HUNTING — An anonymous hunter has paid an all-time record $480,000 for a special permit offered by the state of Montana to hunt a wild mountain sheep with liberal rules on dates and areas.
The winning bids for tags offered by Montana and other states, tribes and provinces were made in four auctions at the annual convention of the Wild Sheep Foundation held at Jan. 31-Feb. 2 in Reno, Nev.
Wild sheep tags are auctioned at the convention to raise money for wildlife conservation. And this was a banner year, where some 40 tags raised a record $3.2 million.
The 2013 Wild Sheep Foundation Convention and Sporting Expo set six records for the highest amounts bid on auction for special permits. Other records were set for overall attendance and funds raised for wildlife and other programs.
The Montana bighorn sheep tag bid of $480,000 shattered the state's record of $300,000 set in 2012.
- The bid also surpassed the foundation's previous all-time record bid of $405,000 for a bighorn sheep tag, set in 1999 for the Alberta’s Minister’s Special License.
The British Columbia permit sold for $275,000, topping the province's record of $250,000 set last year.
The Oregon Rocky Mountain bighorn permit brought $135,000 bettering the $130,000 record set in 2011.
WASHINGTON'S bighorn tag sold for $64,000, down from the record $100,000 set in 1994 before a pneumonia epidemic nearly wiped out the state's trophy herds near the Snake and Grande Ronde rivers.
IDAHO'S bighorn tag sold for $150,00, down from a record bid of $180,000 in 2005.
Although this year's bids for Idaho and Washington tags didn't set records, the wildlife managers for those states said they were very pleased with the bids.
The Wild Sheep Foundation, which keeps an overall average of 7 percent of the bid prices for its worldwide programs, has pledged millions of dollars to research to help fight diseases affecting wild sheep in the Snake River region of Idaho, Oregon and Washington.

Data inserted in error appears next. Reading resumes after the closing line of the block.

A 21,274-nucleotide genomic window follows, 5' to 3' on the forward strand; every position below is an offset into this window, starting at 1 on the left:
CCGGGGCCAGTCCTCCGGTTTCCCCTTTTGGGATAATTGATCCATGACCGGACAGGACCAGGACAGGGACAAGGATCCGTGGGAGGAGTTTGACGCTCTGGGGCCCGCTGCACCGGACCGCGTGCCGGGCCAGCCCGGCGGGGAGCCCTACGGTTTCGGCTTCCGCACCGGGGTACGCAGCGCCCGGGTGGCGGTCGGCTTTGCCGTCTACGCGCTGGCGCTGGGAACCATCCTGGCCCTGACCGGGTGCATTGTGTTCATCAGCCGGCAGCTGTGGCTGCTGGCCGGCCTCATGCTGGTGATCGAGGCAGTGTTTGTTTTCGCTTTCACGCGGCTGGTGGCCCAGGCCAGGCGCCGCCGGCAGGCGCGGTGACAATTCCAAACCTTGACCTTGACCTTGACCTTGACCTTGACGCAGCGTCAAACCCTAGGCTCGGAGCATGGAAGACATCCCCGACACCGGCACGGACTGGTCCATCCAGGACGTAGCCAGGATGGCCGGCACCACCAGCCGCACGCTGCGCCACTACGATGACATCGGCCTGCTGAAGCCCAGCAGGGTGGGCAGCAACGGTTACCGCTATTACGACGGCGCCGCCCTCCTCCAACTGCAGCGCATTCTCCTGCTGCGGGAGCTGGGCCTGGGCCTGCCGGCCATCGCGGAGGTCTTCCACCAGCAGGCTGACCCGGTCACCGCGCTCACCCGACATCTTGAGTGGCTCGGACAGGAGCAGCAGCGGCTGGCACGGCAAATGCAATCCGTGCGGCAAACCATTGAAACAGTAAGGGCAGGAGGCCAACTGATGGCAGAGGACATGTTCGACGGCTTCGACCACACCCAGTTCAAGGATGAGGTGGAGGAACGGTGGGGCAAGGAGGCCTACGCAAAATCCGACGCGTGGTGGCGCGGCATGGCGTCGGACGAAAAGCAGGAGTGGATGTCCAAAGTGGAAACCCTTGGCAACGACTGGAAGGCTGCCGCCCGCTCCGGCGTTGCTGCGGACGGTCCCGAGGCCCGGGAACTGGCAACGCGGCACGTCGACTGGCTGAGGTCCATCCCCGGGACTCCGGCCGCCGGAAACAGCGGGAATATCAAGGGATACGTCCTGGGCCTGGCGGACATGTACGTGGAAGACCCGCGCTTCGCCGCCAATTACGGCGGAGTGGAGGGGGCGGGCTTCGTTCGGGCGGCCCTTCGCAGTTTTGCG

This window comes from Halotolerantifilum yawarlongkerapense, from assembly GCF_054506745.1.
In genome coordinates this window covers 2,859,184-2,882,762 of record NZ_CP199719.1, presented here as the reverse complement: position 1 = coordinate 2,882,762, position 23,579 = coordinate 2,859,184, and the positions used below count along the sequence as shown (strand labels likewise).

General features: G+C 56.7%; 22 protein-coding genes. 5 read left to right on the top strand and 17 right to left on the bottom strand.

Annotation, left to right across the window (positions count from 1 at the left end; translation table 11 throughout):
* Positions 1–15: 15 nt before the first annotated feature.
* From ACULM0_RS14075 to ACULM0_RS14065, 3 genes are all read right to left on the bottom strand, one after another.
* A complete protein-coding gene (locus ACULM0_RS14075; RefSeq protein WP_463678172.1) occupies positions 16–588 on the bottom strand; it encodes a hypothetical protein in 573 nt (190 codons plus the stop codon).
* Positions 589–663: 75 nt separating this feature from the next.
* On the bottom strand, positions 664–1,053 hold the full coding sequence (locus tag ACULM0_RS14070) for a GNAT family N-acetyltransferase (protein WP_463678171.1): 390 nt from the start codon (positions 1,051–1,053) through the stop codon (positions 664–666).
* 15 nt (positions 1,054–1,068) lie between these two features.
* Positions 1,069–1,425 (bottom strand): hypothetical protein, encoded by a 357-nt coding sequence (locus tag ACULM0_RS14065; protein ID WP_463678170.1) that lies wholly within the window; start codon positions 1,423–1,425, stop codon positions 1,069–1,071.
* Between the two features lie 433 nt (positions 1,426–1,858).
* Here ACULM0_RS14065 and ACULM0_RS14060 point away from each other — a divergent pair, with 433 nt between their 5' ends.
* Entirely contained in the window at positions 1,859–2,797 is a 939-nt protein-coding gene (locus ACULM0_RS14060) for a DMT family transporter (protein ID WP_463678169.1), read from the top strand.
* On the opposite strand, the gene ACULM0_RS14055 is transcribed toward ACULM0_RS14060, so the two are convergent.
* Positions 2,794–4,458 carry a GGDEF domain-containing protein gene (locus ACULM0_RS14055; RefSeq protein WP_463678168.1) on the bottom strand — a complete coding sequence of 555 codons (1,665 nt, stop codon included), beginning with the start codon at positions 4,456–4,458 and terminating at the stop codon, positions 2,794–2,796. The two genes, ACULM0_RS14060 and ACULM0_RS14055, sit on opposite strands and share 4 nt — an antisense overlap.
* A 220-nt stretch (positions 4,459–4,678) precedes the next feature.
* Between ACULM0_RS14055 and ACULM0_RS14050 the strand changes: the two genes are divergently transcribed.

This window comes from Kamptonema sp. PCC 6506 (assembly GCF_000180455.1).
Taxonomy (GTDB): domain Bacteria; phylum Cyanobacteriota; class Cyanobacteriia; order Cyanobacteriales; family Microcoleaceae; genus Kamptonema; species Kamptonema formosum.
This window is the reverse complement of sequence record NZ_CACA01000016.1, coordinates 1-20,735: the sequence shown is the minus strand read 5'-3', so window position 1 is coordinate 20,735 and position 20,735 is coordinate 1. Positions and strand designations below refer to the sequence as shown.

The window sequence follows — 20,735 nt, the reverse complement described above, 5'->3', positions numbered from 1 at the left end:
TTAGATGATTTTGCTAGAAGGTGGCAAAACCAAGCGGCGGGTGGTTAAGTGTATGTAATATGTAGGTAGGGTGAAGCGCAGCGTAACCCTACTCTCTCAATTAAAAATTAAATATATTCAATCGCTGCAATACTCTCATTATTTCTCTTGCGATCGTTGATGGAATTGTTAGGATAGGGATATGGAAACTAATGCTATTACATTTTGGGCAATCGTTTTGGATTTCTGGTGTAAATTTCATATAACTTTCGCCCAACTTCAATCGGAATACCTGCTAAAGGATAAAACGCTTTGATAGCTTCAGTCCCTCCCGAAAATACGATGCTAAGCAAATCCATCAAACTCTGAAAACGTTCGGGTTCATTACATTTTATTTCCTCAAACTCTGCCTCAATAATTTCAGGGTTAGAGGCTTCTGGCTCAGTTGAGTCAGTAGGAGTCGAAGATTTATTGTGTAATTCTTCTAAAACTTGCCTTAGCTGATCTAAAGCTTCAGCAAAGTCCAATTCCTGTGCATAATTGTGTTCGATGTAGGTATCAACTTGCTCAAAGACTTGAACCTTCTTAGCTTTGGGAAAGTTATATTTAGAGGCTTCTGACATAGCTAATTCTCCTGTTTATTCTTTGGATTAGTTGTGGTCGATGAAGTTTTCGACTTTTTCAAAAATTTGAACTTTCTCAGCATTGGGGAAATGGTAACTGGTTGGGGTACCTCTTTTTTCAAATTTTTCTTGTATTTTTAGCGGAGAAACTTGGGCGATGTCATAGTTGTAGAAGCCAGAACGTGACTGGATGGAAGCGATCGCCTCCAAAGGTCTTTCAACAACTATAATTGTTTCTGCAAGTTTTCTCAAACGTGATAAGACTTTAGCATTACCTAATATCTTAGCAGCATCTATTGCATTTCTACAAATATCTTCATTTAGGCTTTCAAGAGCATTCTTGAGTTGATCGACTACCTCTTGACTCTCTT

Since forming in 1977, the Wild Sheep Foundation and its chapters and affiliates have raised and expended more than $90 million on conservation, education and conservation advocacy programs in North America, Europe and Asia.
The tag auctions began in 1980 with the Wyoming Governor's Tag.
These and other efforts have resulted in a four-fold increase in bighorn sheep populations in North America from their historic 1950-70s lows of about 17,000 to about 70,000 today, foundation officials say.
Click “continue reading” for more details and milestones set at the 2013 convention:
• Due to conservation efforts by New Mexico Game & Fish and organizations such as New Mexico WSF and WSF, a special New Mexico desert bighorn tag was offered for the first time and brought $180,000 equaling the $180,000 record bid for the New Mexico Rocky Mountain tag sold this year.
• The tag that started it all 33 years ago, the Wyoming bighorn permit brought $70,000 setting another record for that coveted permit.
Other notable sales included $150,000 for the Idaho bighorn permit; $120,000 for the New Mexico Big Game Enhancement Package; $160,000 for the Arizona permit and $181,000 for the Alaska Chugach Dall’s permit.
In total more than $3.19 million was raised for wild sheep and wildlife through the sale of these and other special permits and more than $5 million was raised overall during the event for wildlife conservation efforts through North America and the world.
The foundation says 100% of the dollars raised for these permits are directed to state, provincial, tribal and WSF conservation initiatives to help “Put and Keep Sheep on the Mountain™.”
While the special permits sales to many are the highlight of the annual WSF event, a defining moment for most of the WSF 2013 convention was when a USA Flag, which had flown over Bragram Airfield, Afghanistan, was sold to benefit the Wounded Warriors Outdoors Program brought $100,000 during the Saturday Grand Finale event.
The Sheep Show returns to Reno, January 22-25, 2014.
The Wild Sheep Foundation, formerly the Foundation for North American Wild Sheep (FNAWS,) was founded in 1977 by wild sheep conservationists and enthusiasts. With a membership of more than 5,500 worldwide and a chapter network in North America, WSF is the premier advocate for wild sheep, wild goats, other mountain wildlife, and their habitat.